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Posted on May 8, 2015 at 4:05 AM

I recently read a paper written by my colleagues at Alden
March Bioethics Institute entitled “
In Particular Circumstances Attempting
Unproven Interventions and Circumstances is Permissible and even Obligatory
”. 

I do not entirely agree with my colleagues. I do not
disagree that there are some very limited circumstances in which unproven
interventions are warranted nearly all of which are in the research or
compassionate use context. The recent Ebola crisis is an example of that where
the use of monoclonal antibodies against the Ebola virus was consistent with
theory and prior scientific precedent. However we must balance that against the
harm done. The consumption of available ZMapp antibody in compassionate use
likely precluded the opportunity to conduct clinical trials in a timely manner
to determine if it actually did provide any benefit. Had it been used to prove
efficacy it could have justified the investment necessary to prepare it large
quantity and let future physicians and patients make informed decisions on its
use. Moreover the manner in which the compassionate use was implemented, nearly
exclusively available to US and European health care workers and barely any
availability to Africans could hardly be considered just. During the next Ebola
outbreak we may be faced with the same circumstances because we still do not
really know its efficacy. There is now enough ZMaap available to conduct trials
and these have been initiated but there may not be enough patients available to
conduct them.

They site as justification for such use that “The fact that
there exists a measure of consensus among able and prudent providers suffices
to make particular innovative interventions permissible or obligatory…” There
have been many such consensuses which have been, when subjected to clinical
trials, found to be wrong. One which comes to mind was certain types of
arthroscopic knee surgery. Many patients were provided this ineffective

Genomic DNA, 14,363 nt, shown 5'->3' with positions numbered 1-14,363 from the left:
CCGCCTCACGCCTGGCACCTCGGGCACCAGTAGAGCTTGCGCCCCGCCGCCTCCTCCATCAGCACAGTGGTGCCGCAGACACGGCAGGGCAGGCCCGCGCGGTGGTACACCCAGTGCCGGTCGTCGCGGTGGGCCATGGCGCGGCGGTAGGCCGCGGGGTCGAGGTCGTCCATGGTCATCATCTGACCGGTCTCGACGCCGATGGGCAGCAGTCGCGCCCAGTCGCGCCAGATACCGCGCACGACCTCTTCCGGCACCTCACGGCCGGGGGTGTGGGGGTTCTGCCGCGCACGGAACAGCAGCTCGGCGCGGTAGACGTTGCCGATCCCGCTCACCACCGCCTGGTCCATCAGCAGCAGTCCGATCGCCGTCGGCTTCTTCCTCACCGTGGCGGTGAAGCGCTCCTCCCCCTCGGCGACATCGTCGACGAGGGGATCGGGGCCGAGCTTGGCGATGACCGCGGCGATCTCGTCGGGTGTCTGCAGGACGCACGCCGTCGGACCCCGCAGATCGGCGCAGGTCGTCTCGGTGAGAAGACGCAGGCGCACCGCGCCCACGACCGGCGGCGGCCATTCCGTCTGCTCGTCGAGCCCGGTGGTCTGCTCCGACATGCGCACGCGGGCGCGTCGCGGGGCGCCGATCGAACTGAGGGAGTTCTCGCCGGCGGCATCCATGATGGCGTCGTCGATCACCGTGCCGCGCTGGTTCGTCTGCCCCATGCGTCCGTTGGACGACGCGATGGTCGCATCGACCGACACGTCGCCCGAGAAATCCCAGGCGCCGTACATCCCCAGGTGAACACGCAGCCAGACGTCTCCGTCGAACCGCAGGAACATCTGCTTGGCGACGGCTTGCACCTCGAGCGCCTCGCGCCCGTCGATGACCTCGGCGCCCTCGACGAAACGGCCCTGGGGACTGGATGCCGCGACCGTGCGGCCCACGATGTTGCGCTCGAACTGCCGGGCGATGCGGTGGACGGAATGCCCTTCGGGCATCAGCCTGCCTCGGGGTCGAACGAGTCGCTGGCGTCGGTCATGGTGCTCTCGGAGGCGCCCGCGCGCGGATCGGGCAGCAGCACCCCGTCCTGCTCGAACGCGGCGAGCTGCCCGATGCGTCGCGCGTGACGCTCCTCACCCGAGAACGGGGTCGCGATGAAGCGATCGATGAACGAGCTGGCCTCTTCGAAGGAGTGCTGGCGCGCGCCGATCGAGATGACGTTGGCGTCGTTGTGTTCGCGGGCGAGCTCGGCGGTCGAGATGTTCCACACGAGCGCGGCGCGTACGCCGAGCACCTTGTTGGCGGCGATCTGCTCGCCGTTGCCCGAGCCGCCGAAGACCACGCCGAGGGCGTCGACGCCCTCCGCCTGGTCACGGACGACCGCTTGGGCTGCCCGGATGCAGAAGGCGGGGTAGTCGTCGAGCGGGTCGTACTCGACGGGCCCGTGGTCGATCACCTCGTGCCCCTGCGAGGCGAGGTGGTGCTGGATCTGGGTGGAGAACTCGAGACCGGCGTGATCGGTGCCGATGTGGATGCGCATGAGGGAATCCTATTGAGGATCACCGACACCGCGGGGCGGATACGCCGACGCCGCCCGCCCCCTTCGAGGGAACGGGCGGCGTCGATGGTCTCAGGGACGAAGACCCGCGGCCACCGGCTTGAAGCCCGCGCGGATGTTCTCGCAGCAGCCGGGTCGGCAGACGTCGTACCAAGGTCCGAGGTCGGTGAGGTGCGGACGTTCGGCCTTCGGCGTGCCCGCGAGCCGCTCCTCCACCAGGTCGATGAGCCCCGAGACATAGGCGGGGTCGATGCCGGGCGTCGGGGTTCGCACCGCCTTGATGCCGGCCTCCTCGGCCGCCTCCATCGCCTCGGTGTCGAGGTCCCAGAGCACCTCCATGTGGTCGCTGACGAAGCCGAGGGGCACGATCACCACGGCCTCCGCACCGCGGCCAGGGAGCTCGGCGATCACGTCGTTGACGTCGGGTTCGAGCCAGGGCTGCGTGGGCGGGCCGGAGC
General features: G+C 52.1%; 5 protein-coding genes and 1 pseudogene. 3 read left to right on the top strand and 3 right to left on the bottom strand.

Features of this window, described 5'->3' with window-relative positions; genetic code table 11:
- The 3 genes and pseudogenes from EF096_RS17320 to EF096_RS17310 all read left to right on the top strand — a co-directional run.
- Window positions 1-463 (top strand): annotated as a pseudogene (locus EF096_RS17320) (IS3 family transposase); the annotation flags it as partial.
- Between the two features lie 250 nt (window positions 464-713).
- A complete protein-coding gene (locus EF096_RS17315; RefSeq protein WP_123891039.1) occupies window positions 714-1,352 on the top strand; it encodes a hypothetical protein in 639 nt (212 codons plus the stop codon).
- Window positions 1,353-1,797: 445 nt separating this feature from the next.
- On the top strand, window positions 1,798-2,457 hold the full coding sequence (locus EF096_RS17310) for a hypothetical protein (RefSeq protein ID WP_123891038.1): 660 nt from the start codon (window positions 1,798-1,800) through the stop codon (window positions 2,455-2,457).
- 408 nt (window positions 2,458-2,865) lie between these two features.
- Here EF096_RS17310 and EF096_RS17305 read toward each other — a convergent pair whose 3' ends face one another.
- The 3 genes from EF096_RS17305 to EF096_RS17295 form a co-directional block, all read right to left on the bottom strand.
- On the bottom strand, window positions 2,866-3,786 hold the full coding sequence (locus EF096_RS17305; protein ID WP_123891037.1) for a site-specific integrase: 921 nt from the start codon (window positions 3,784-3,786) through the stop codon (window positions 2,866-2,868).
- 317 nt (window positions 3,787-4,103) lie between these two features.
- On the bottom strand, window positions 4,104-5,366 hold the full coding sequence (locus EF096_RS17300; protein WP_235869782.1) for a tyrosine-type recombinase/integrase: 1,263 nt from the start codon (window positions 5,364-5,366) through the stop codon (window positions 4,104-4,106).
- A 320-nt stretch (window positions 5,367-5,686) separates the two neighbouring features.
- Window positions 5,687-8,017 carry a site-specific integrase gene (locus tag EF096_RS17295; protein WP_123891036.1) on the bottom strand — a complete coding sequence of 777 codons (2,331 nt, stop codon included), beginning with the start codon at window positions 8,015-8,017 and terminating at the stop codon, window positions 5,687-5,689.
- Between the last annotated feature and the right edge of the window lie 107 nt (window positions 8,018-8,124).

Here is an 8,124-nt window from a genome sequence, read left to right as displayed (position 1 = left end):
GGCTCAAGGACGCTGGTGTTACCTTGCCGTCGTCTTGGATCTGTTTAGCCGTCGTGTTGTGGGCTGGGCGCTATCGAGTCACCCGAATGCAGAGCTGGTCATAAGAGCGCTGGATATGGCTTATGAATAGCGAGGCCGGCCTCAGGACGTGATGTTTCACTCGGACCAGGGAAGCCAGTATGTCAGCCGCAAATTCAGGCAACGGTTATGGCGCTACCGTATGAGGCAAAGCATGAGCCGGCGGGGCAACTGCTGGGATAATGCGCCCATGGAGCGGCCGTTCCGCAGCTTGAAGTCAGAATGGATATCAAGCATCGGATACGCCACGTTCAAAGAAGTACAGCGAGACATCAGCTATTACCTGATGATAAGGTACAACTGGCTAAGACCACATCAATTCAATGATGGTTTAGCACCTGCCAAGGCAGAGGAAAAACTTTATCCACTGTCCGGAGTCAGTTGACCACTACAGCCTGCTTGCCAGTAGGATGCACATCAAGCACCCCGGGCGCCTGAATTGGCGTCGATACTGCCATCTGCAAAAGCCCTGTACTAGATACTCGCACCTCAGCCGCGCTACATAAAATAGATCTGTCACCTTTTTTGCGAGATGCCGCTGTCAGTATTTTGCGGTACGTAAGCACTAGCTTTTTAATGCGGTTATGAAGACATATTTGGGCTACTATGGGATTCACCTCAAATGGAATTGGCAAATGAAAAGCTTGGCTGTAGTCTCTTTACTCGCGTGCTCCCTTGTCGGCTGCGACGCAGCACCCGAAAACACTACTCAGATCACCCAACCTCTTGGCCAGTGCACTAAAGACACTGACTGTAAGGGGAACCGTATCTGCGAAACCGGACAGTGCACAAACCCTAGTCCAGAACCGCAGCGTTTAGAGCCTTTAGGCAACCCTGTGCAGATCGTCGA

intervention at considerable cost and some risk with no apparent benefit. This
scenario has been repeated over and over again and the type of use they
advocated will assure this is repeated.

They have not made any compelling effective argument for use
of unproven interventions to be obligatory. In fact there would be very serious
consequences for any such obligatory unproven intervention. If an unproven
therapy is considered to be obligatory for a particular set of patients with a
given disease than all such patients must be provided with that intervention.
This means that no study can ever be done of that intervention and the
intervention can never be tested for efficacy. The potential for harm here
exceeds that in the case described above. No patient or physician will ever be
able to make an informed decision. At one point they characterized randomized
clinical trial as a luxury. It is very difficult to agree with that statement.

Even beyond these issues are the questions of who will pay
for such unproven interventions and who would be responsible for possible
consequences of their use. I hope my colleagues do not mind my challenging their
position but I think it needs reconsideration.

The Alden March Bioethics Institute offers a Master of Science in Bioethics, a Doctorate of Professional Studies in Bioethics, and Graduate Certificates in Clinical Ethics and Clinical Ethics Consultation. For more information on AMBI’s online graduate programs, please visit our website.  

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